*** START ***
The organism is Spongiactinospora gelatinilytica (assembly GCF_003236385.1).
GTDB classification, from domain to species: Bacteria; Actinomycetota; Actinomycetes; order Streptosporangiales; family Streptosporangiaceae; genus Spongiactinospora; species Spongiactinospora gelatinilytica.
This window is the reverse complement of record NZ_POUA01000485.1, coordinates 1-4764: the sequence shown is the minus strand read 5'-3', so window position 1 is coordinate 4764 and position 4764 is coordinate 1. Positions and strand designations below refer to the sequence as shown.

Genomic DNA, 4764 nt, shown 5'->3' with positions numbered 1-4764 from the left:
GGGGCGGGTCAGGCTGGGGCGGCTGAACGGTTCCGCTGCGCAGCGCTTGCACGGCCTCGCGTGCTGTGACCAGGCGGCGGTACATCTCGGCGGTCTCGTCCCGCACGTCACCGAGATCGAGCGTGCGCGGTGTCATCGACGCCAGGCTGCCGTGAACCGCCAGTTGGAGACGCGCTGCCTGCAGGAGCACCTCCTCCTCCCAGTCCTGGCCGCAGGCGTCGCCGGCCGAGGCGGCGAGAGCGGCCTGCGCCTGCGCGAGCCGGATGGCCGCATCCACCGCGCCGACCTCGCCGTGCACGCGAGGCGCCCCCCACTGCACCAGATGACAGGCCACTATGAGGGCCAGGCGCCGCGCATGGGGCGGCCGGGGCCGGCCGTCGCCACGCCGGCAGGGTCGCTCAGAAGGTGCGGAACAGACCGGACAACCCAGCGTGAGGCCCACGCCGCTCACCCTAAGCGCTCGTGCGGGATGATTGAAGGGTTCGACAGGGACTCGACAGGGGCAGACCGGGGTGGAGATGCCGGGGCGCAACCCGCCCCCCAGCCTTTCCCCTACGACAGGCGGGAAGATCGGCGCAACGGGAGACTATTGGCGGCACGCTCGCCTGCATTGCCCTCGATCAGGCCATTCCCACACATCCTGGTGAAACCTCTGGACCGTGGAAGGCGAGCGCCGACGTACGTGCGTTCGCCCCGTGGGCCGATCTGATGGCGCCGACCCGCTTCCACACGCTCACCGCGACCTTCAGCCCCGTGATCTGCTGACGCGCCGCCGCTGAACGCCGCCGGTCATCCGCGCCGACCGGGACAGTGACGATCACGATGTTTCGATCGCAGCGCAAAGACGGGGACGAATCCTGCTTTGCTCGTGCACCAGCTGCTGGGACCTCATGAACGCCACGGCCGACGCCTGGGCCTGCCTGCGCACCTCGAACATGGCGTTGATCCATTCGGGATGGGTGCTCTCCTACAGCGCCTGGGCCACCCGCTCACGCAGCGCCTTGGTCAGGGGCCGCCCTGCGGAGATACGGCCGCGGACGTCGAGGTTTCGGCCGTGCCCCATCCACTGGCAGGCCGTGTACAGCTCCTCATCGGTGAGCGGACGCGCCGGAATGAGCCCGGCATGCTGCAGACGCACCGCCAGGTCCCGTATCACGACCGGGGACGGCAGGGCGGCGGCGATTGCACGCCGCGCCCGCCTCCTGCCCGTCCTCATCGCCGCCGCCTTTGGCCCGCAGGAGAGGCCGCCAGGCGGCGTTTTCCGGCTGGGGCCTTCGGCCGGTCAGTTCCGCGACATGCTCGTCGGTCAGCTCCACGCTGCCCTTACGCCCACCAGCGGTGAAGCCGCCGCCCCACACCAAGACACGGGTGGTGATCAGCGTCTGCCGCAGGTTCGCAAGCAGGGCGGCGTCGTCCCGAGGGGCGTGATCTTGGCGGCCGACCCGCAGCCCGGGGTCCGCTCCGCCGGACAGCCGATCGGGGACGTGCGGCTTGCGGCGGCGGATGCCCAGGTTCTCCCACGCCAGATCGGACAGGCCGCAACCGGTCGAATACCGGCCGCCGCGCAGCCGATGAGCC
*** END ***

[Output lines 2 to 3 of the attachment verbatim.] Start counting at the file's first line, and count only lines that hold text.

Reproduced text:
GTDB classification, from domain to species: Bacteria; Actinomycetota; Actinomycetes; order Streptosporangiales; family Streptosporangiaceae; genus Spongiactinospora; species Spongiactinospora gelatinilytica.
This window is the reverse complement of record NZ_POUA01000485.1, coordinates 1-4764: the sequence shown is the minus strand read 5'-3', so window position 1 is coordinate 4764 and position 4764 is coordinate 1. Positions and strand designations below refer to the sequence as shown.